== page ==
With patents, everything starts and ends with the claims which means that the specification, the arguments presented during prosecution and all of the patent applicant’s efforts affect the language of the claims. For example, a patent specification must enable one of ordinary skill in the art to make and use the invention as recited in the claims. Alcon Research Ltd. v. … [Read more...]
Duty to disclose
The USPTO places a burden on everyone involved with the filing of the patent application to in good faith disclose material information regarding the patentability of the invention. Examples include the closest prior art, statements made that limit the invention.
Browse related articles below.
Supplemental examination allows a patent owners to submit information relevant to an issued patent in order to avoid any charges of inequitable conduct during litigation and to prevent defendants from making arguments that the patent is unenforceable because of “bad” acts or omissions of the patent owner during examination of the patent, such as not disclosing a key reference … [Read more...]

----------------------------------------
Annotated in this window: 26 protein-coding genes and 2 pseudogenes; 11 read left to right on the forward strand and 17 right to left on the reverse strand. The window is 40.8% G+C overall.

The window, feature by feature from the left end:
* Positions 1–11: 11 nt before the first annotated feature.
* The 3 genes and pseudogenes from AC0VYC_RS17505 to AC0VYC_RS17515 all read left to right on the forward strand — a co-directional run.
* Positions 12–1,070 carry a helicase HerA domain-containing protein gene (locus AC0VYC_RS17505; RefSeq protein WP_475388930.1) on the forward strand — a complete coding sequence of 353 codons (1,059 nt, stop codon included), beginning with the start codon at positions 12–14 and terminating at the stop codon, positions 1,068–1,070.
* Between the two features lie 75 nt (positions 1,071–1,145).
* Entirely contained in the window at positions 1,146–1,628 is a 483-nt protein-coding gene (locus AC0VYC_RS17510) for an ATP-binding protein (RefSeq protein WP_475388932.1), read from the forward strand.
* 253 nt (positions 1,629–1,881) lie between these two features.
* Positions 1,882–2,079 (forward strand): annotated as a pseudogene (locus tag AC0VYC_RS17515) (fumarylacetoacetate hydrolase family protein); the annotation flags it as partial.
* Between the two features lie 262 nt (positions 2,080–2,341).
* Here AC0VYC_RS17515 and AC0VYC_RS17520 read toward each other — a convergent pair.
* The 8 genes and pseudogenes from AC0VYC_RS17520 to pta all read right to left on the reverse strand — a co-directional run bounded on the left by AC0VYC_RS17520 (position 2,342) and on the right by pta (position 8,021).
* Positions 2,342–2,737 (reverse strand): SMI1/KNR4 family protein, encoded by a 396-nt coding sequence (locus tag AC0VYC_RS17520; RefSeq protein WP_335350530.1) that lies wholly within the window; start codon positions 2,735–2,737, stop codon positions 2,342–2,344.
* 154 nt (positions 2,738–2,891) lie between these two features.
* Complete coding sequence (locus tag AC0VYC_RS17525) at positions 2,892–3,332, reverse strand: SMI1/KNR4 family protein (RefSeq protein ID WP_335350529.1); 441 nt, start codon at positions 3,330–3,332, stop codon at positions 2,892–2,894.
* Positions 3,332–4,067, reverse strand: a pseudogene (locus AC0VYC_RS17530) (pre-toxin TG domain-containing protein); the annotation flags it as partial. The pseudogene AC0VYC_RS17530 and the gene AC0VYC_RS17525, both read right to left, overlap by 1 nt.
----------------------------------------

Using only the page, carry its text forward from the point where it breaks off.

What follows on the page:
The USPTO has released the final rules to implement the provisions of the America Invents Act effective September 16, 2012. The final rules relate to: Preissuance Submission: Mechanism by which the public can block issuance of a patent. Inventor’s Oath/Declaration requirements: Relaxes the requirements so that it is easier to resolve issues related to uncooperative … [Read more...]
On March 16, 2013, the United States transitioned from a first to invent system to a first to file system under the America Invents Act (“Patent Act”). Inventors and businesses should consider the following aspects of the law when implementing a patent protection strategy. General rule and the exceptions Under the Patent Act, any disclosure dated prior to the filing date … [Read more...]
Once an application is filed, everyone substantively involved in the filing of the patent application owes a duty of candor and good faith to the Patent Office. This duty requires individuals to disclose (i.e., duty to disclose) relevant information to the Patent Office that is related to the invention, even information that might render the claimed invention unpatentable. … [Read more...]